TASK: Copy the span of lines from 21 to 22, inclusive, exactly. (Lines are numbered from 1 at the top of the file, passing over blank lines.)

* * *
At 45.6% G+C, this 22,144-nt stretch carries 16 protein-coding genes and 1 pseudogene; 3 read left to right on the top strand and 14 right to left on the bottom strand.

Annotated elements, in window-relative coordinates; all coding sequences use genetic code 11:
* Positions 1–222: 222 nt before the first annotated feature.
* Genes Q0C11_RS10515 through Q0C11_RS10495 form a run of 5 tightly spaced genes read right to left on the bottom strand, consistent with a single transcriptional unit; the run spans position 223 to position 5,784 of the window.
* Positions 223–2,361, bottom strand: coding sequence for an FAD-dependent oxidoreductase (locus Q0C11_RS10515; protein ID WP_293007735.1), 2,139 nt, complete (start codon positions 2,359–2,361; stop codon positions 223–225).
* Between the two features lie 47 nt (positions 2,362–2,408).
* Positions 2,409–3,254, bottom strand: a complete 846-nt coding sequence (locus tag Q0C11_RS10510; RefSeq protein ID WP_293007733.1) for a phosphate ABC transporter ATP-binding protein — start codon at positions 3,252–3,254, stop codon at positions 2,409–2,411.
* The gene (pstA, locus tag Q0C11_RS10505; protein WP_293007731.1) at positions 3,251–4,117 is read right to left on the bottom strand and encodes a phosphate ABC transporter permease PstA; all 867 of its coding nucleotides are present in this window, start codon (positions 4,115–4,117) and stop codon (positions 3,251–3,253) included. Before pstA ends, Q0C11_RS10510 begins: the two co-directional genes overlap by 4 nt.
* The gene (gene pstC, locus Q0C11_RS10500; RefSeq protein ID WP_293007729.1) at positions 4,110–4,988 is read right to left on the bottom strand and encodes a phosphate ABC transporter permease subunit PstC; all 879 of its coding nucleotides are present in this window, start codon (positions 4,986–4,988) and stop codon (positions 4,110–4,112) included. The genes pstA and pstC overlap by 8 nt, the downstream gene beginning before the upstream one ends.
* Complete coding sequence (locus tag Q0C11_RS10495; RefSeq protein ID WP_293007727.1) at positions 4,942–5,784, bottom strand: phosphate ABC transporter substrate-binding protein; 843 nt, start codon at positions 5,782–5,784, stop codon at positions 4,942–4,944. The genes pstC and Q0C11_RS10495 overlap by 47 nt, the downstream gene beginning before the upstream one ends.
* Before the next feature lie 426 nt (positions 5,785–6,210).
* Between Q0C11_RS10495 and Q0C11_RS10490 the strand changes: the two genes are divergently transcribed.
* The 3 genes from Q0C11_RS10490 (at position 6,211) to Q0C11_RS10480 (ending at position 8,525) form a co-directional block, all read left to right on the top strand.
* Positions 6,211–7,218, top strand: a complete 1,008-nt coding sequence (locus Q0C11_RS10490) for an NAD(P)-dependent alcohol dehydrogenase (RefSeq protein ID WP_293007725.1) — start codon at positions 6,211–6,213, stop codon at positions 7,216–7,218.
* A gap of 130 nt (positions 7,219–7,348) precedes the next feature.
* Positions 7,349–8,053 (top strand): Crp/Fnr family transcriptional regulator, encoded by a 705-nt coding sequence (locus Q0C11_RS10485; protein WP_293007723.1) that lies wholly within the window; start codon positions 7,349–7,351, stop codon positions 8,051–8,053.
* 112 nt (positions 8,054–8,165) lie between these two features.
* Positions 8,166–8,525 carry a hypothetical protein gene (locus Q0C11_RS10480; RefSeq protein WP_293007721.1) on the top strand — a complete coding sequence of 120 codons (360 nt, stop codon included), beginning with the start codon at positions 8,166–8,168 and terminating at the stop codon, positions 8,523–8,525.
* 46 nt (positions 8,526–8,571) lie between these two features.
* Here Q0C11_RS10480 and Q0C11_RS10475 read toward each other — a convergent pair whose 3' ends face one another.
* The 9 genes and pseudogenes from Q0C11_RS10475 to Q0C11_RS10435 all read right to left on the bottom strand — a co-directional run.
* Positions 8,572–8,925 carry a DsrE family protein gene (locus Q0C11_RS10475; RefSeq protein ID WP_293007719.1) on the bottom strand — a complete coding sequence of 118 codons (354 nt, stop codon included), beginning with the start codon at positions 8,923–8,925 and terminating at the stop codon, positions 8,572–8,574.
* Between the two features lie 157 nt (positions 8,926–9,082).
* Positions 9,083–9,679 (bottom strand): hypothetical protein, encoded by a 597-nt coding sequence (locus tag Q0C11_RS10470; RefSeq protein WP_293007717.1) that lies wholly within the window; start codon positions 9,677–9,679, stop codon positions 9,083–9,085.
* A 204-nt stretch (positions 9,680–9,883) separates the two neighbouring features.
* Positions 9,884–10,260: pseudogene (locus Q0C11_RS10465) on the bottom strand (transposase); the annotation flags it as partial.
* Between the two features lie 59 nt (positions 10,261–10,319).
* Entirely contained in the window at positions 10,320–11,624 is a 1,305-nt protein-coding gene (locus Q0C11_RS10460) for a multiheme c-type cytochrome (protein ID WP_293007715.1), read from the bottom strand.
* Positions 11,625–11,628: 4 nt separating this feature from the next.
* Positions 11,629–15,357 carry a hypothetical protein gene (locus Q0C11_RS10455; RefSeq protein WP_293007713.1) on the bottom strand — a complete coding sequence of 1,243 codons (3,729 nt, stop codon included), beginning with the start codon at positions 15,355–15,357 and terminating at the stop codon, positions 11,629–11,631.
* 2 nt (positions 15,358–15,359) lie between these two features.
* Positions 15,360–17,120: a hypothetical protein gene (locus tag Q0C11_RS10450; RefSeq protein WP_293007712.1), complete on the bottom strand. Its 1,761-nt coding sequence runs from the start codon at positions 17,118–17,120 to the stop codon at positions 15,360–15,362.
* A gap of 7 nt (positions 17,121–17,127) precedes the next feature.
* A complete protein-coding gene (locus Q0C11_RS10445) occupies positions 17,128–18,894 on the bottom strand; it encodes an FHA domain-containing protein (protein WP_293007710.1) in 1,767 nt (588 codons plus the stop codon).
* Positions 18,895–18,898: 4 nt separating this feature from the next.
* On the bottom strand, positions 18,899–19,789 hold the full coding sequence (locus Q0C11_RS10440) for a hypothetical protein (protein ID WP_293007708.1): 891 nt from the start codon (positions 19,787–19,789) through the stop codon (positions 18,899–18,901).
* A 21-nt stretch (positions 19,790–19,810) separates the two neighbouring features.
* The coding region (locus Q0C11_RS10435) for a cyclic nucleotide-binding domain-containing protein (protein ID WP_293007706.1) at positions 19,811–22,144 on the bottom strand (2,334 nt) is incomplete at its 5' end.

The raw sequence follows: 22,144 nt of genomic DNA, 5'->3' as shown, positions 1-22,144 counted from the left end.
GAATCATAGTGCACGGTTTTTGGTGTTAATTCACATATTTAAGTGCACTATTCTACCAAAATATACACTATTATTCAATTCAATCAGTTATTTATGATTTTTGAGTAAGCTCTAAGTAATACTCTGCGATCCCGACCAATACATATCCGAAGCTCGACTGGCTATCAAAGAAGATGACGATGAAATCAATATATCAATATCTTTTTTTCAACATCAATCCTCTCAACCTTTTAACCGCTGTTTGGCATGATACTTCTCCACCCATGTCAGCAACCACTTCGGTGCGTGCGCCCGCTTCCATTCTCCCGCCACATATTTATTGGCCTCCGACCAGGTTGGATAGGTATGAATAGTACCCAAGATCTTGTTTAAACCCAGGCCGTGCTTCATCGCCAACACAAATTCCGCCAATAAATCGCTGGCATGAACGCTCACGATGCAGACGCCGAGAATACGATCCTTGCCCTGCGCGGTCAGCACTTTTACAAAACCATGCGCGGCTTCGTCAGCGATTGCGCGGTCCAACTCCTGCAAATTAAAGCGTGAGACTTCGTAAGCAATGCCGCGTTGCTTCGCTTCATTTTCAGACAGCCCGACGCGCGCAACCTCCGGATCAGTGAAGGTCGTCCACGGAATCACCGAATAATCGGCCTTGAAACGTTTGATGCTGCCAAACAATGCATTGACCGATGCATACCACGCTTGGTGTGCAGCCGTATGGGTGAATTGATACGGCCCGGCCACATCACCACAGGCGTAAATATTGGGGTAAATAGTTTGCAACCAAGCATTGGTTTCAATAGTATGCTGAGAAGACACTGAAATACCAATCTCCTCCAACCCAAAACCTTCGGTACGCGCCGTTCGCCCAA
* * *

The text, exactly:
* The 9 genes and pseudogenes from Q0C11_RS10475 to Q0C11_RS10435 all read right to left on the bottom strand — a co-directional run.
* Positions 8,572–8,925 carry a DsrE family protein gene (locus Q0C11_RS10475; RefSeq protein ID WP_293007719.1) on the bottom strand — a complete coding sequence of 118 codons (354 nt, stop codon included), beginning with the start codon at positions 8,923–8,925 and terminating at the stop codon, positions 8,572–8,574.